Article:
In January of 1927, Billy Sunday arrived at Mobile’s Cawthon Hotel with his wife and a half dozen staff members to conduct a heavily promoted six-week revival. Sunday, an Iowa native, had been a professional baseball player before joining the staff of a Chicago YMCA in 1891. Within two years, he had joined forces with a popular evangelist before going out on his own to become a national sensation.
In preparation for his Mobile arrival, a “tabernacle” had been constructed on the block between St. Anthony and State streets, west of Water Street. The hulking warehouse-like structure was capable of seating as many as 8, 000 according to newspaper accounts.
F. I. Thompson, the publisher of the Mobile Register was a rabid prohibitionist who gave Sunday front-page coverage on a daily basis throughout his entire visit to Mobile. Crowds averaging 5, 000 a night packed in to hear Sunday preach sermons such as “Crooks, Corkscrews and Bootleggers.” In it, he condemned the “wets, ” whom he termed “anarchists, ” and assured his audience that “the saloon is as dead as an Egyptian mummy!”
As Americans shimmied and entered Charleston contests by the thousands, Sunday warned his audiences that dancing was “a hugging match set to music and a breeder of immorality.” And ladies playing bridge were even worse. He derided card playing of any sort as “kindergarten for gambling dens.”
He denounced what he termed “intellectual” sermons and those who delivered them. On stage, he enthusiastically jumped and shouted, and his audiences loved it. In preaching on the Ten Commandments, Sunday wielded a hammer and noisily smashed each of 10 vases set upon a table.
Services were set aside for different denominations and races. One week, the Methodists had Tuesday; Baptists, Wednesday; and “Presbyterian, Episcopal, Lutheran and all other denominations” were together on Thursday. Some nights were for men, others women. Blacks were invited on a Monday, the Register citing “there (will) be no services for white people that day.”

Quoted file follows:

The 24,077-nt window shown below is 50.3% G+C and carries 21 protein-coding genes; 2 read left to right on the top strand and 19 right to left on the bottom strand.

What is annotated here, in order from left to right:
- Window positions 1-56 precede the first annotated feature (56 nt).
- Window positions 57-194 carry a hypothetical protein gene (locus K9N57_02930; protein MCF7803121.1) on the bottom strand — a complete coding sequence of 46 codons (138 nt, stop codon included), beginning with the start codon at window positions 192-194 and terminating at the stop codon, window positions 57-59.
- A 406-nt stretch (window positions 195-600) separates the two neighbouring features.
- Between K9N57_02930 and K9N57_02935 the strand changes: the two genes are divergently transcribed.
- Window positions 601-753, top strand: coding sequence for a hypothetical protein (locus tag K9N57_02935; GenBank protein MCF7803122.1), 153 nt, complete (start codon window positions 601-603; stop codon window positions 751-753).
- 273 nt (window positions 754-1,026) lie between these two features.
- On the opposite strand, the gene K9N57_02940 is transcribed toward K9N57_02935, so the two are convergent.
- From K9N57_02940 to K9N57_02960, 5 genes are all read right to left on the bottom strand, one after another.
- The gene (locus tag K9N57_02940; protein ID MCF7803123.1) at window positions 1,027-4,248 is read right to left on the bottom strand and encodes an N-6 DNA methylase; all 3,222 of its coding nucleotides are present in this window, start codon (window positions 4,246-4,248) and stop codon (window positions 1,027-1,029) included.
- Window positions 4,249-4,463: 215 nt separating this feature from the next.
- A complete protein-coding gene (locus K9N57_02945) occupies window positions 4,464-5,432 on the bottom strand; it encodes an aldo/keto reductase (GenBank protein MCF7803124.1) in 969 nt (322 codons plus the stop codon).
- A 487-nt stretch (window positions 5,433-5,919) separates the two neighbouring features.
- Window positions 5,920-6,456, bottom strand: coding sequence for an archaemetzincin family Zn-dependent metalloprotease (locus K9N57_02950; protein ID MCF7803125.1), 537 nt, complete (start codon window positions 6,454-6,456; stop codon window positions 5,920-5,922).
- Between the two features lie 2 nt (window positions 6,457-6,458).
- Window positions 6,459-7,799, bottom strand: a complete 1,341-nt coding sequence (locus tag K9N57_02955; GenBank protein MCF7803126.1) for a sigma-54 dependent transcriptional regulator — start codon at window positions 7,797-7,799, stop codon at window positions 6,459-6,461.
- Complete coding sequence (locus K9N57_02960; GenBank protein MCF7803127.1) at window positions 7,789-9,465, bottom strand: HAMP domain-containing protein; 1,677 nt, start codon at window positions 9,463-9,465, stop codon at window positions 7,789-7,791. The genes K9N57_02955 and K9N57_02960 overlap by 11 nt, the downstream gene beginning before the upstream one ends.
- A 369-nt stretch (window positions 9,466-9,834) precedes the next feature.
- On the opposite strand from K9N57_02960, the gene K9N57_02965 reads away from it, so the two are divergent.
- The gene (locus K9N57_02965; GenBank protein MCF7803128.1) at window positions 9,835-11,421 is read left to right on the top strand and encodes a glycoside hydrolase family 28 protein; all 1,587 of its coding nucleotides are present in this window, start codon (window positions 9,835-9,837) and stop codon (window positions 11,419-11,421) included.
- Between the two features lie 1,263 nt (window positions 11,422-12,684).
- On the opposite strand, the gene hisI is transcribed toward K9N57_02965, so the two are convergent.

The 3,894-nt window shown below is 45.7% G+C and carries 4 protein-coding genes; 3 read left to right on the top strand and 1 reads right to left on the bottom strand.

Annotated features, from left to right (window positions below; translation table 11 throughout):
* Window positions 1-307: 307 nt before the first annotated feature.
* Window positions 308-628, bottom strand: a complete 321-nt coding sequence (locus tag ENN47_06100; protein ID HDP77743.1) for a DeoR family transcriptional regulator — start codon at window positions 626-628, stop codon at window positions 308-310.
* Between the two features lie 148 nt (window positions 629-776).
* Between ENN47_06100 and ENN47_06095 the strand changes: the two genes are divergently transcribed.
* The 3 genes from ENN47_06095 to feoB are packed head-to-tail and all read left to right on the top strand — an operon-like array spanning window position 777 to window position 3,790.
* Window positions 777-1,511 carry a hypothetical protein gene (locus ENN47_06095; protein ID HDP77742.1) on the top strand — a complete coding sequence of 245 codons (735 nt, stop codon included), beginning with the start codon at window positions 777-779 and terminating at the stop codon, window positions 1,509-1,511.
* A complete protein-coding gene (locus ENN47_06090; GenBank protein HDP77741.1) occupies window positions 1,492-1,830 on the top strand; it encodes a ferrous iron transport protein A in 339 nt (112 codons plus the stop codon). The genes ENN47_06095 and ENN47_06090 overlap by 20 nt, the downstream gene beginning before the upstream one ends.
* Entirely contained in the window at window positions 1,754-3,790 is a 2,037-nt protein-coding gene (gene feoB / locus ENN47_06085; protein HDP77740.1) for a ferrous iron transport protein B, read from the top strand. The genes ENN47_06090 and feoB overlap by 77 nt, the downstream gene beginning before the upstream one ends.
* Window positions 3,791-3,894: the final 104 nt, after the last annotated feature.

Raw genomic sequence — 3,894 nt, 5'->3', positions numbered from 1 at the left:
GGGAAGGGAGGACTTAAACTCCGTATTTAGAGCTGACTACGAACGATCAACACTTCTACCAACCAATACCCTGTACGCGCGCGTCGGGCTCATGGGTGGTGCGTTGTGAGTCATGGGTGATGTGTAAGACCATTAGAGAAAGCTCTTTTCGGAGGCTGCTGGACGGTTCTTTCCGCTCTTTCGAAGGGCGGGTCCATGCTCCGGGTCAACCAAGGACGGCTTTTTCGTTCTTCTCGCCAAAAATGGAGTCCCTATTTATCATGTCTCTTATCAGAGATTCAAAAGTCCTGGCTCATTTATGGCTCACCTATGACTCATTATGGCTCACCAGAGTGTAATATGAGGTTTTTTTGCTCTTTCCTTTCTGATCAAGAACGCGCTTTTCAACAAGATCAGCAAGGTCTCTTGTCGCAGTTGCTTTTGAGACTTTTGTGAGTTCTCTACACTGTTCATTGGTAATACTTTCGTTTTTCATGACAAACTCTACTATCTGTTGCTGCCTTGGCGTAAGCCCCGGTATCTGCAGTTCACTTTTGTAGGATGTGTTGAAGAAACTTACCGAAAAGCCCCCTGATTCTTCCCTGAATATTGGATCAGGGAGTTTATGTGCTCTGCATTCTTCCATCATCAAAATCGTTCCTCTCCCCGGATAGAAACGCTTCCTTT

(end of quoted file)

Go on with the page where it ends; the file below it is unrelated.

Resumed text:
Sunday spoke to the Rotary Club at their weekly meeting in the Battle House and was even entertained at the Ann Street home of Coca-Cola bottler Walter Bellingrath.
During the course of that memorable evening, Mrs. Bellingrath was stunned to observe the celebrated minister give his wife a very friendly and public pat on her fanny.
As the end of his revival drew closer, he told his audience of his love for the Port City. He said that should he ever lose his voice and the ability to preach, Mobile would be an ideal place for him and “Ma” to retire.
His farewell sermon was delivered to a crowd of 5, 000 on a rainy Valentine’s Day. As a piano rattled off “Blest Be the Tie That Binds, ” he was handed a check for more than $10, 000. The newspaper explained that this was presented “not as pay for his services, but as a free-will offering of affection.”
After reportedly shaking the hands of 1, 000 well-wishers, Sunday and his entourage boarded an Atlanta-bound train. That morning’s newspaper had included a classified ad requesting sealed bids for Sunday’s tabernacle, “as it stands or on (1) Lumber and Roofing, (2) Plumbing and (3) Electric Bulbs.”
Sunday never lost his voice and kept preaching to the end. He died in 1935 at the age of 73, after having delivered an estimated 20, 000 sermons. The site in Mobile where Sunday once preached currently holds the local FBI offices.
text by TOM MCGEHEE